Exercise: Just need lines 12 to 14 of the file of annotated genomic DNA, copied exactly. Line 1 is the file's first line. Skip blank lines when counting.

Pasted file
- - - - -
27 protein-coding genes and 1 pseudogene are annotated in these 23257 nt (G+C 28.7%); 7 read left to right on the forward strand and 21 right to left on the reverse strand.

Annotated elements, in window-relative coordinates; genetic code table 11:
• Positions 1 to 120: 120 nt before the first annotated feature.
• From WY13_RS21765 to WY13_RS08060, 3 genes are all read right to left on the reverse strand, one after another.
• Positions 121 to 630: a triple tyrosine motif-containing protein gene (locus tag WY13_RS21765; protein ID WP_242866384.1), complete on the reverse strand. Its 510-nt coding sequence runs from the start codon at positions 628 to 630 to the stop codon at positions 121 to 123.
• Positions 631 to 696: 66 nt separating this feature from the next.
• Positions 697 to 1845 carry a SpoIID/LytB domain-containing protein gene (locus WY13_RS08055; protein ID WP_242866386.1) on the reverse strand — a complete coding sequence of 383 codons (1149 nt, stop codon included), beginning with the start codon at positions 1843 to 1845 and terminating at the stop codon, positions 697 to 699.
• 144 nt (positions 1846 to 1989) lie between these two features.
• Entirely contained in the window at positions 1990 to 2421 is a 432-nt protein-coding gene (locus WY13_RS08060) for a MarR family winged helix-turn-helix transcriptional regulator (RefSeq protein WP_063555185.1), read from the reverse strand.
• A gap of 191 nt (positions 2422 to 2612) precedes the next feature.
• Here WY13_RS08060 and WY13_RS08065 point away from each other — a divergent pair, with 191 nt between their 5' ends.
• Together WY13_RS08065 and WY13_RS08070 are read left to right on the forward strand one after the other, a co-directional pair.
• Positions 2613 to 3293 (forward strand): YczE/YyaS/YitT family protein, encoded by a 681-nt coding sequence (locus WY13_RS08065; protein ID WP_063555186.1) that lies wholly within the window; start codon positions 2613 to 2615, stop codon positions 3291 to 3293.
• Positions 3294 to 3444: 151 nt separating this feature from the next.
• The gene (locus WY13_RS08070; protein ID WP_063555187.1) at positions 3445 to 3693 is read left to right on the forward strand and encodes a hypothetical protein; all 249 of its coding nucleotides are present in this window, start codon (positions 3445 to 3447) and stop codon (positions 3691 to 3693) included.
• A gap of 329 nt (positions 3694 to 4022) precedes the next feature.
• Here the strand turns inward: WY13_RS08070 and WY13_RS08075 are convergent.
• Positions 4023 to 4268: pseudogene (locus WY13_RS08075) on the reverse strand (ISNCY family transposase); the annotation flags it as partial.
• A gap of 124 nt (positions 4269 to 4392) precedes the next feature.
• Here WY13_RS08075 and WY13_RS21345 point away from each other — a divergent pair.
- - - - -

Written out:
• Together WY13_RS08065 and WY13_RS08070 are read left to right on the forward strand one after the other, a co-directional pair.
• Positions 2613 to 3293 (forward strand): YczE/YyaS/YitT family protein, encoded by a 681-nt coding sequence (locus WY13_RS08065; protein ID WP_063555186.1) that lies wholly within the window; start codon positions 2613 to 2615, stop codon positions 3291 to 3293.
• Positions 3294 to 3444: 151 nt separating this feature from the next.